FDA Authorizes 1st Home Coronavirus Test That Doesn't Require A Prescription

Dec 15, 2020
Originally published on December 15, 2020 11:35 am

The U.S. Food and Drug Administration on Tuesday authorized the first coronavirus test that people will be able to buy at a local store without a prescription and use for immediate results at home to find out if they're positive or negative.

The test will cost about $30 and be available by January, according to the Australian company that makes it, Ellume.

The FDA had previously authorized other tests that let people avoid long lines by collecting a sample themselves at home. But those tests require people to send the sample to a lab and wait for the results. Another recently authorized test doesn't have to be sent off to a lab, but it requires a prescription to get it.

The new test is the first that people will be able to buy without a prescription at a local store and do entirely at home on their own. It takes about five minutes to collect the sample and produces results within 15 minutes.

"Today's authorization is a major milestone in diagnostic testing for COVID-19," FDA Commissioner Stephen Hahn said in a statement announcing the authorization.

The test kit includes a special swab that enables users to collect a sample from just inside their nose. Because it can be used on adults and children as young as 2 years old, the swab comes with a special adapter that shortens the length when swabbing youngsters.

Users add a few drops of liquid to the sample and place it into a small plastic device that looks like a home pregnancy test. Results are wirelessly transmitted to a smartphone app within about 15 minutes.

"This is the first test which is really designed to be a true at-home test yourself and obtain a result," Sean Parsons, the company's CEO, told NPR in an interview before the authorization.

"This could be used for people to test themselves, for example, before going to a sporting event or a concert or going to a church to decrease the chance that they spread it other people," Parsons says.

The company, which received about $30 million from the National Institutes of Health to ramp up production capacity, will be able to produce about 100,000 tests a day by January, Parsons says. By March, production should increase to about 250,000 tests a day. By June, productions should hit 1 million a day.

Testing experts welcome the authorization, but some note that the cost and limit on production capacity will restrict the impact the test will have on controlling the spread of the virus.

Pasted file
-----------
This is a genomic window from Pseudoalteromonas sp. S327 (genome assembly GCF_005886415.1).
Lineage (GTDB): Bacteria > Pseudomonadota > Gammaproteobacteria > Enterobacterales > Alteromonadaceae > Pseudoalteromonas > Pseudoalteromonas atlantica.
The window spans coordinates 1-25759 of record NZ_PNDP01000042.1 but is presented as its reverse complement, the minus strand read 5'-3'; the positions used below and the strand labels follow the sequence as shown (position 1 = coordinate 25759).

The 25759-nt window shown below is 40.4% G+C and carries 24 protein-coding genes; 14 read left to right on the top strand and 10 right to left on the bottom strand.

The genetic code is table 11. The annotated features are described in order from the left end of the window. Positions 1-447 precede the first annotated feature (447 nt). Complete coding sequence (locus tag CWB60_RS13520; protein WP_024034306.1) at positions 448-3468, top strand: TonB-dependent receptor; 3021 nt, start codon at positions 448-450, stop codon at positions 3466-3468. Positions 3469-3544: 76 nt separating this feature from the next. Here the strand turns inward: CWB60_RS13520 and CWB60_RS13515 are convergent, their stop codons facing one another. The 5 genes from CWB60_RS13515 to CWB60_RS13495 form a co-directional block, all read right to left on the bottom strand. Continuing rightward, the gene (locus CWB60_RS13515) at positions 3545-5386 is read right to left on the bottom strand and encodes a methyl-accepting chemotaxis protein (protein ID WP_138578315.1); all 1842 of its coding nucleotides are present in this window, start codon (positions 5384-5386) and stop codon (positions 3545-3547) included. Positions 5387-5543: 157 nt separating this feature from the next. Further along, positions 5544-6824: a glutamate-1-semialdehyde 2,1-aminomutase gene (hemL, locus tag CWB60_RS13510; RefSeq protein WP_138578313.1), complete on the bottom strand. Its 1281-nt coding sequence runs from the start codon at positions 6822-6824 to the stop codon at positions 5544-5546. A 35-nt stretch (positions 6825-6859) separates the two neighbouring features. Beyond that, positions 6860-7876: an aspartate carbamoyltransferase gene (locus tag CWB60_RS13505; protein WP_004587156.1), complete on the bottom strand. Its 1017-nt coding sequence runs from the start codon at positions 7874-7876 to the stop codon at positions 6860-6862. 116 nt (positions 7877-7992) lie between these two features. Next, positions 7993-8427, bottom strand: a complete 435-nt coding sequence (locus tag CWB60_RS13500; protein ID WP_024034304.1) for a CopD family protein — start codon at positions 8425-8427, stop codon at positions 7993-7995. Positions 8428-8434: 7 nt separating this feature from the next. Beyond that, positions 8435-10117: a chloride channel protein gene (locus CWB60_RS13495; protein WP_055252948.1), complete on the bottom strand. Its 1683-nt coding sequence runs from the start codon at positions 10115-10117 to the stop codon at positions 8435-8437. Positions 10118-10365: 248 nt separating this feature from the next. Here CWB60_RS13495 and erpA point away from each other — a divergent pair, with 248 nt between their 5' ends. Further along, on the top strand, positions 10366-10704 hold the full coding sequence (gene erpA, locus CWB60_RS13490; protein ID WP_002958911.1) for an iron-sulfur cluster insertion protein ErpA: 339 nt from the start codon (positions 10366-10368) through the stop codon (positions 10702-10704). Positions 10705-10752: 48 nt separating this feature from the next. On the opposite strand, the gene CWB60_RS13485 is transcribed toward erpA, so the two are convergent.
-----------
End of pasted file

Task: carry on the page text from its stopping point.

"It will be a game-changer, I think, to help people quickly identify if their symptoms are due to COVID," says Dr. Michael Mina, an infectious disease specialist at the Harvard T.H. Chan School of Public Health. "But from the perspective of truly stopping or massively slowing this pandemic, this test isn't designed for that."

The technology the test uses detects proteins from the virus called antigens. The most commonly used tests, known as PCR tests, detect genetic material from the virus.

Mina has been advocating for the FDA to approve much simpler, less expensive antigen tests that could be produced in the tens of millions per day.

To obtain the authorization, Ellume evaluated the test on samples from 198 adults and children in five states. The test is 96% accurate, the study shows, according to the FDA and the company.

But the FDA and others note that antigen tests tend to be less accurate than PCR tests and may miss more infected people, giving false negative results.

"What you worry about is telling somebody, 'No, you don't have COVID,' when in fact they do. And if that was the case, they could continue to spread it," says Dr. Gary Procop, a testing expert at the Cleveland Clinic.

Procop says the test may be even more likely to incorrectly say someone is infected, i.e., a false positive, when they're really not, which can prompt them to isolate themselves unnecessarily.

"We don't want to take surgeons out of surgery suites and ICU nurses out of the ICU based on false-positive results," Procop says.

In announcing the authorization, the FDA acknowledged the test's potential shortcomings but stressed the advantages of speed and convenience.

"The fact that it can be used completely at home and return results quickly means that it can play an important role in response to the pandemic," said Dr. Jeff Shuren, director of FDA's Center for Devices and Radiological Health, in the FDA's announcement.